Vulnerability shouldn’t be a tool used to get some news to gossip about. It’s much too precious to use in that way.

Brick Wall:

When being vulnerable leads to us being burned, the next natural phase is to build up some pretty thick walls in order to “guard our hearts”…or simply keep others out. Just like being manipulated, I think others can abuse our vulnerability with them causing us to distrust all people. If someone burns me, it just adds to my original assumption that I can’t open up to people in general.

In relationships this can cause a HUGE issue. If I’m not willing to take down my wall – even if it’s brick by brick – then I will get NO.WHERE. fast. I cannot grow in friendship, dating relationship, sibling-hood (is that a thing?), as a family member…basically, I can’t grow if all I’m ever doing is adding to the wall around my heart, keeping me from being vulnerable.

Vulnerability – or being burned by it – shouldn’t be an excuse to keep others out. It’s much too precious to use that way.

Deep Waters:

“Connection is why we’re here. It gives purpose and meaning to our lives. (And) in order for connection to happen, we have to allow ourselves to be seen. Really seen.” – Brené Brown

Brené isn’t a follower of Jesus. But I wholeheartedly agree with her.

Vulnerability, at it’s simplest definition, is allowing ourselves to be really seen. Deep connection occurs when we allow people to really see us. When we are truly vulnerable in the purest way.

Personally, outside of connection with Jesus, I’ve had this happen with a handful of people in my life.

And in those instances, when I have allowed myself to be really seen, it has transformed my relationships. It has opened my eyes to how life with others should work. It has challenged me to be a better sister, daughter, friend…person.

And allowing, above all, Jesus to really see me has made me more complete. It has healed the deepest parts of my soul. It has started to chip away at the bricks I’ve piled up around my heart. It has allowed greater love to well up inside me for others.

It has made me more human.

You have kept count of my tossing; put my tears in your bottle. Are they not in your book? (Psalm 56:8)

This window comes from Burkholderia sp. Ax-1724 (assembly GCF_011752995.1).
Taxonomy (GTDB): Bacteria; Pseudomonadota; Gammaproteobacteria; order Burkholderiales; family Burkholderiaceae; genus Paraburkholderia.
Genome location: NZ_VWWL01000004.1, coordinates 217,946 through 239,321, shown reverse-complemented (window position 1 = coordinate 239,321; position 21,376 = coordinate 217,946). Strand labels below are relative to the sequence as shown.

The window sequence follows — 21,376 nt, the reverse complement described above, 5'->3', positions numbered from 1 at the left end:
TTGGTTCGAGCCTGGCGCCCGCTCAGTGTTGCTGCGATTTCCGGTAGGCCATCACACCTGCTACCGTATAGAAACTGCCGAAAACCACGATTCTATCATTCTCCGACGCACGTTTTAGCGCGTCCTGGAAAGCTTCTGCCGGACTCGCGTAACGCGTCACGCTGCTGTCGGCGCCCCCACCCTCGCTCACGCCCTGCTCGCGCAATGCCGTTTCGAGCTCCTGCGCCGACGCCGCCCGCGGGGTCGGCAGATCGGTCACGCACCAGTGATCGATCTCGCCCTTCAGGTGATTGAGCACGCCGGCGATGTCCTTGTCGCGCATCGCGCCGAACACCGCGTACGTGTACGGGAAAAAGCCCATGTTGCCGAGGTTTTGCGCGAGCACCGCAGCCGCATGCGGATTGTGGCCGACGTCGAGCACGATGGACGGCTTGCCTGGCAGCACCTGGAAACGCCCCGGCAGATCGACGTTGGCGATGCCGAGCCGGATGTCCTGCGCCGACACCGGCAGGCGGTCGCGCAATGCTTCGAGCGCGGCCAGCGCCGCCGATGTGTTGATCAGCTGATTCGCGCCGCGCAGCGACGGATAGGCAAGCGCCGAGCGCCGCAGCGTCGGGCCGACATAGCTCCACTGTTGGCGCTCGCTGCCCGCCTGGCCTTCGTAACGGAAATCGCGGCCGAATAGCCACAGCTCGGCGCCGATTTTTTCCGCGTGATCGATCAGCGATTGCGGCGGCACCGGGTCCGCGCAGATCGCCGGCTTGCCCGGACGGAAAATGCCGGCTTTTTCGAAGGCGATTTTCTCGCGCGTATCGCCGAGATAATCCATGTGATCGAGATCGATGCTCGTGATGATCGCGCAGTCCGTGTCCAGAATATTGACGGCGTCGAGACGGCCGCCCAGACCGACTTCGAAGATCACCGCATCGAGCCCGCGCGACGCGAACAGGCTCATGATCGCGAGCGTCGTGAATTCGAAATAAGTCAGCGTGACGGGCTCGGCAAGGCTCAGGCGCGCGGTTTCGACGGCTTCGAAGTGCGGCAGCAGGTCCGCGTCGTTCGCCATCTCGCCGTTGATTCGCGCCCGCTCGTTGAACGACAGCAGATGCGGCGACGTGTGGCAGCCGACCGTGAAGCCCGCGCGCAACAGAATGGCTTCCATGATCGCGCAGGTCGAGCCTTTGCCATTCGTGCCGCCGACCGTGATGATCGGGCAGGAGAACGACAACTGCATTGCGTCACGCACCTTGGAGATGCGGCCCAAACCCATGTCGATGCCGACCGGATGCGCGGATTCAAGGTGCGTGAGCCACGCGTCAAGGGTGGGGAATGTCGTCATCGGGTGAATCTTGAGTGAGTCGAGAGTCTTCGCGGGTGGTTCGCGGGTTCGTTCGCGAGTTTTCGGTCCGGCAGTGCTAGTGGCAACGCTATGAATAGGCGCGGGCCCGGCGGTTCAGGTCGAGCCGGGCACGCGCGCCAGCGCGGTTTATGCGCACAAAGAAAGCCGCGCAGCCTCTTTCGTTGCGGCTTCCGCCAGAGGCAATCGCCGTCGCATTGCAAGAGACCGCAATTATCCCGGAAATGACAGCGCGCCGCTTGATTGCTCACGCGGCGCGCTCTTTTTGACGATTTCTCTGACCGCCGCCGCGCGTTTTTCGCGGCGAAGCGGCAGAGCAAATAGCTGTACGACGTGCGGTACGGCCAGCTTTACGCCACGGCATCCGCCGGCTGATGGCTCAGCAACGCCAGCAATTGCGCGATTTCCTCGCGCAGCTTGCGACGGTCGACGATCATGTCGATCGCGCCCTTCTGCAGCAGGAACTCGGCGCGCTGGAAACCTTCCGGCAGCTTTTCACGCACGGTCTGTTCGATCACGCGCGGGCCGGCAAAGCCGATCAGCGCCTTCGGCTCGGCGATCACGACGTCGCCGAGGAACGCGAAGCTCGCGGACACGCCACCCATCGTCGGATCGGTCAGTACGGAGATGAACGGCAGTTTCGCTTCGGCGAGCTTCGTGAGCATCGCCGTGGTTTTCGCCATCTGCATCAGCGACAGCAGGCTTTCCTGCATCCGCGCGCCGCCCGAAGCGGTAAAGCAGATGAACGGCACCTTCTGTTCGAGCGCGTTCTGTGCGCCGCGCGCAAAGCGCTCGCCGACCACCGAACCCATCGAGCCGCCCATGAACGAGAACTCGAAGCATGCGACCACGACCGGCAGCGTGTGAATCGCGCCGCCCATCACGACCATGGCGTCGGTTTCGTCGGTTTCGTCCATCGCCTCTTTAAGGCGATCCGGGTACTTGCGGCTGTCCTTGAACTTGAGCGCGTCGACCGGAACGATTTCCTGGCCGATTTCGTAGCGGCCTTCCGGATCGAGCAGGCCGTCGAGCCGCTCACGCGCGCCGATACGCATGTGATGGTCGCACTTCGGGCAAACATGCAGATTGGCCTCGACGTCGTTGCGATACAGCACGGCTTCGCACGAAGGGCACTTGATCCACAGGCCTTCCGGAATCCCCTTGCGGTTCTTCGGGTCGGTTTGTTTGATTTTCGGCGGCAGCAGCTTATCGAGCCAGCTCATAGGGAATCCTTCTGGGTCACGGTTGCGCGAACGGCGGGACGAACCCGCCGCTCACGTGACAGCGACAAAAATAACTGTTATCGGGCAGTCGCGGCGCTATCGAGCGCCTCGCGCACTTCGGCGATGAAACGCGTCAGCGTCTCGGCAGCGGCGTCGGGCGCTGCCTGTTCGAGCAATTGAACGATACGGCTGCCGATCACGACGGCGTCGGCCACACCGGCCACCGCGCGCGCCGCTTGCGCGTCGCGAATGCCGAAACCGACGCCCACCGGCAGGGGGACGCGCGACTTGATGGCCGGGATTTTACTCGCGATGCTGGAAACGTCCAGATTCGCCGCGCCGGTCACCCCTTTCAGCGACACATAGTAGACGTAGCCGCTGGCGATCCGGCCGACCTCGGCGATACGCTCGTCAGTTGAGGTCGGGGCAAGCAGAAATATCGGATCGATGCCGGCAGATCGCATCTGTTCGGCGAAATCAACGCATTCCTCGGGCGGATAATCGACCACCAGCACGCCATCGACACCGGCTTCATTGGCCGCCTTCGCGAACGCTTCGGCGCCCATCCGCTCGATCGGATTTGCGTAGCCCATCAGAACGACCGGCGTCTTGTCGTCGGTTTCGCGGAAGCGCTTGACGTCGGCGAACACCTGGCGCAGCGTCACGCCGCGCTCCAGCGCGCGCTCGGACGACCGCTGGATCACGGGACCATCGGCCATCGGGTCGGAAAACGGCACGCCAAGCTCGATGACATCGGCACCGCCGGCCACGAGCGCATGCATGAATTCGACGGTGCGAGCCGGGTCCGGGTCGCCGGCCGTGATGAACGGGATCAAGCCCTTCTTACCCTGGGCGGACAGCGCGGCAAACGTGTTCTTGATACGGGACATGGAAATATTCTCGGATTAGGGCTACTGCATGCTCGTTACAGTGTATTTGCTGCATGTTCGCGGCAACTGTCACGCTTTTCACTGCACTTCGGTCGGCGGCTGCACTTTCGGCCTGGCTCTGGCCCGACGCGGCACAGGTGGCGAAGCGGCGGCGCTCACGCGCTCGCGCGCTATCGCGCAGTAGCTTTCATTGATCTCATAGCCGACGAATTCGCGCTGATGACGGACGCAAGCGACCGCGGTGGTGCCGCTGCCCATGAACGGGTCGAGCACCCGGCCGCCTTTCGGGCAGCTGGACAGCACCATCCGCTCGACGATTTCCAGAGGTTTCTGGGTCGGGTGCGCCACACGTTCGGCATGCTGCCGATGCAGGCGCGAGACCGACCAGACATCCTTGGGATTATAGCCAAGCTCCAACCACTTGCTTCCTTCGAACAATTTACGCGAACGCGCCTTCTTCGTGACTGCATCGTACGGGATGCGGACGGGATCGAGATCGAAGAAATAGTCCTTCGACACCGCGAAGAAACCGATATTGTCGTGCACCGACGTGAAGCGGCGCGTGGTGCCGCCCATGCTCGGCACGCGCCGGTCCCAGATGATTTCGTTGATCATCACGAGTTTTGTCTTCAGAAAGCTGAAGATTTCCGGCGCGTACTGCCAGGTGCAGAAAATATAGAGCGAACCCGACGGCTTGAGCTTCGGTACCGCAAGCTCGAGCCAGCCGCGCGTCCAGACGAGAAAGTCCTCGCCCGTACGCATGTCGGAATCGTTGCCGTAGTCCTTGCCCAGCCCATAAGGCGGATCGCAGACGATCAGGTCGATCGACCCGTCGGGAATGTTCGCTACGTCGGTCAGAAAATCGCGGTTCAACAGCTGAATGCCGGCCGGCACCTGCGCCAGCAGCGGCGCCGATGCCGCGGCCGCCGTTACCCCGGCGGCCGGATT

I love this verse. I love that God sees us. Really sees us. And we can trust Him with our vulnerability. We can let Him in and become more of our true selves.

And in turn, we can be more of our true selves with others and honestly connect. And maybe, just maybe, show Jesus to those around us by the way we love and connect with each other.

Take a few minutes to watch Brené Brown’s TED talk. Again, she isn’t a follower of Jesus, but what she says here is AWESOME!

Also, if you like what you read, would you share with someone you think might also like it?! Gracias.

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all the feels none of the reals


I’ll be the 4th person to tell you that I’m a bit emotional. If you want confirmation from the first 3, just let me know and I’ll put you in contact.

I have a tendency to let my emotions get the best of me in both good and bad ways. Emotions can make us think we’re completely invisible one day, and the person the earth rotates around the next. They can cause tremendous pride to well up inside while at the same time begin to nurse a smidgen of anxiety that’s just starting to creep its way into the mind.

Emotions can also help us to be grateful, joyful, hopeful, in awe of the world, and loved.

Emotions are funny.

The problem I find myself in on occasion is letting my emotions become my reality. A guy without a ring on his left hand shoots me an eye and precious little smile and I assume we’ll be engaged within a week. Same guy can glance past me as I’m sitting in a corner talking to a friend and I’m extremely aware of how he doesn’t even know I exist. The I sit in those feelings and lose focus of who I am in Christ. I forget that God made me an emotional person for a good purpose – not so I could dwell on a dude’s brief interaction with me.

As a single lady in the church, I think it’s also easy to get really wrapped up in what others have to say about the guys in our lives. It’s easy to listen to people telling me, “Well, you know he’s single and he really loves Jesus so you two will probably end up together,” and then fantasize about what our wedding pictures will look like.